ElectraBob From United States of America, joined Sep 2003, 931 posts, RR: 4
Reply 1, posted (10 years 5 months 22 hours ago) and read 2850 times:
I have a Dec 1962 American Airlines schedule -- AA was, at that time, flying 3 daily B-707's between Love Field and NY International Airport (Idlewild), so it's almost certain that this service continued when NY Int'l was renamed John F. Kennedy International on Dec. 24, 1963.
I'm looking for an old Braniff schedule -- I'm almost certain that they also flew DAL-JFK.
Having a smoking section in a restaurant is like having a peeing section in a swimming pool.....
Jsnww81 From United States of America, joined Jan 2002, 1992 posts, RR: 15
Reply 2, posted (10 years 5 months 22 hours ago) and read 2801 times:
American and Braniff were sanctioned to fly that route by the CAB. At the time of Love Field's quasi-closure in January 1974, American was running 707s to JFK, 727s and DC10s to LGA, and 707s and 727s to EWR. Braniff had 727s to all three airports.
Delta offered one-stop flights to JFK via Atlanta, using DC8s and 747s.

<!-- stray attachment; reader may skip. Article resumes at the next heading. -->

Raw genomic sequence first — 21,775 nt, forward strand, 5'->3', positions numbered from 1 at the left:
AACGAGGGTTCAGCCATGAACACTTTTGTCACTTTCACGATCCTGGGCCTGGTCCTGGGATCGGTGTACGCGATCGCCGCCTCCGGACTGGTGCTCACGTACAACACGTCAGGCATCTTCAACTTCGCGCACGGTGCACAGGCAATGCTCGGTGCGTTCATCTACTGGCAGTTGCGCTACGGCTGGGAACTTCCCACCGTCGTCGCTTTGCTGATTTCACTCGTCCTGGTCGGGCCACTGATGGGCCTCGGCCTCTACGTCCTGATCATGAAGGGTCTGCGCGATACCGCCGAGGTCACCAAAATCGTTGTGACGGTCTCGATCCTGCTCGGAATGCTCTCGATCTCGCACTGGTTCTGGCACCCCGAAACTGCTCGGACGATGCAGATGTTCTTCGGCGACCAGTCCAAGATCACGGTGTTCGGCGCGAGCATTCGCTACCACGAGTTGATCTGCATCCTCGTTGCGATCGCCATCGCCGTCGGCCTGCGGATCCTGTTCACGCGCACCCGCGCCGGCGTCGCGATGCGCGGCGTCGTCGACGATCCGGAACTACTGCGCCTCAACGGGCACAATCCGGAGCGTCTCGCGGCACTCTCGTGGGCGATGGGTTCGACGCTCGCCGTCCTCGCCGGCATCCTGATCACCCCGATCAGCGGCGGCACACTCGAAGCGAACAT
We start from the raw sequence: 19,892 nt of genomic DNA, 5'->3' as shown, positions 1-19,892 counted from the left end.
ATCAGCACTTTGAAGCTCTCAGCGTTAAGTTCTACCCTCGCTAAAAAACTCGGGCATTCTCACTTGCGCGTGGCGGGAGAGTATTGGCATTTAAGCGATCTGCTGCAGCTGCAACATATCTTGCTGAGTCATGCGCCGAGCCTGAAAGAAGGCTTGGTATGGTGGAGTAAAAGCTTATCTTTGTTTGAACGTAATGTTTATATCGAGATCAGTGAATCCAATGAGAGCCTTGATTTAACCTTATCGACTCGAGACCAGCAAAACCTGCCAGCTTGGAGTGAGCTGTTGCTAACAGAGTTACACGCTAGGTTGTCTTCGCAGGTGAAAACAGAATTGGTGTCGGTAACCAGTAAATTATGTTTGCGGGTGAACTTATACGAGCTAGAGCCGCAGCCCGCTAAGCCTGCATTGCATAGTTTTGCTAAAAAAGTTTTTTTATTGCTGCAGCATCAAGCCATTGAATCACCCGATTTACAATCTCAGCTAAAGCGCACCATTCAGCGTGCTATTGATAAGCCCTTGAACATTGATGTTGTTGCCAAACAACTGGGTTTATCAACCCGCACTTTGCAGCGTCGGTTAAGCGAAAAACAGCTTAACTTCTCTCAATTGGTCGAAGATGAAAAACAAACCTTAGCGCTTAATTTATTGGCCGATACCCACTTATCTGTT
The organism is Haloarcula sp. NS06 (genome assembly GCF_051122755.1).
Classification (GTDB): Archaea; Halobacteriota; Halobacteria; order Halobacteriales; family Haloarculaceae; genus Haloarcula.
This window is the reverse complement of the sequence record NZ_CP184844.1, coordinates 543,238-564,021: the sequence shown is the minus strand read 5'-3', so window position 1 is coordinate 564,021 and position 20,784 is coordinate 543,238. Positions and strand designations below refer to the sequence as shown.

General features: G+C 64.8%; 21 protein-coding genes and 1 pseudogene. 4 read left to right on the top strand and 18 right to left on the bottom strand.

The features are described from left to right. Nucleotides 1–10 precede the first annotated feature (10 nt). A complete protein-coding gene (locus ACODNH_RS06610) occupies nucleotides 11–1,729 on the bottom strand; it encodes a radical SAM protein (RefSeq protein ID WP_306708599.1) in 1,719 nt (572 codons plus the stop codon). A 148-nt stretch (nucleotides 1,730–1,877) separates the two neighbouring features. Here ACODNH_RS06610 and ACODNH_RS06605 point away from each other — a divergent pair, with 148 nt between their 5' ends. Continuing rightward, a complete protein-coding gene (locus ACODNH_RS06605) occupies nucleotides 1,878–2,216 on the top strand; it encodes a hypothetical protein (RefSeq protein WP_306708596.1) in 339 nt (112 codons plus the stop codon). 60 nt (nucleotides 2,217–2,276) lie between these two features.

Cs03 From United States of America, joined Oct 2003, 412 posts, RR: 0
Reply 5, posted (10 years 5 months 20 hours ago) and read 2697 times:
DAL was restricted by the Wright Amendment to limiting flights to ajoining states around Texas. This was to make sure most airlines moved to the just opened DFW Airport, even though it would cost lots more money to operate from DFW.
Luv2fly From United States of America, joined May 2003, 12090 posts, RR: 50
Reply 7, posted (10 years 5 months 17 hours ago) and read 2628 times:
To offer flights from DAL to states beyond the ones that border TX it must be on an aircraft with fewer than 50 seats. That is why AA moved some of its Fokers over to DAL to compete with Legend and they were reconfigured with less than 50 seats and as soon as legend was run out of town, the planes got the seats back and AA left DAL.
WGW2707 From United States of America, joined Aug 2003, 1197 posts, RR: 35
Reply 8, posted (10 years 5 months 16 hours ago) and read 2592 times:
Actually I believe WN spent quite a bit of time and money battling the Wright Ammendment, but ultimately they lost. Regarding the matter, Herb Kelleher said: "The Wright Ammendment is a pain in the ***, but not every pain in the *** is unconstitutional."
I personally think the Wright Ammendment is one of the most absurd laws in the United States. It is perhaps more fitting to call it the Wrong Ammendment.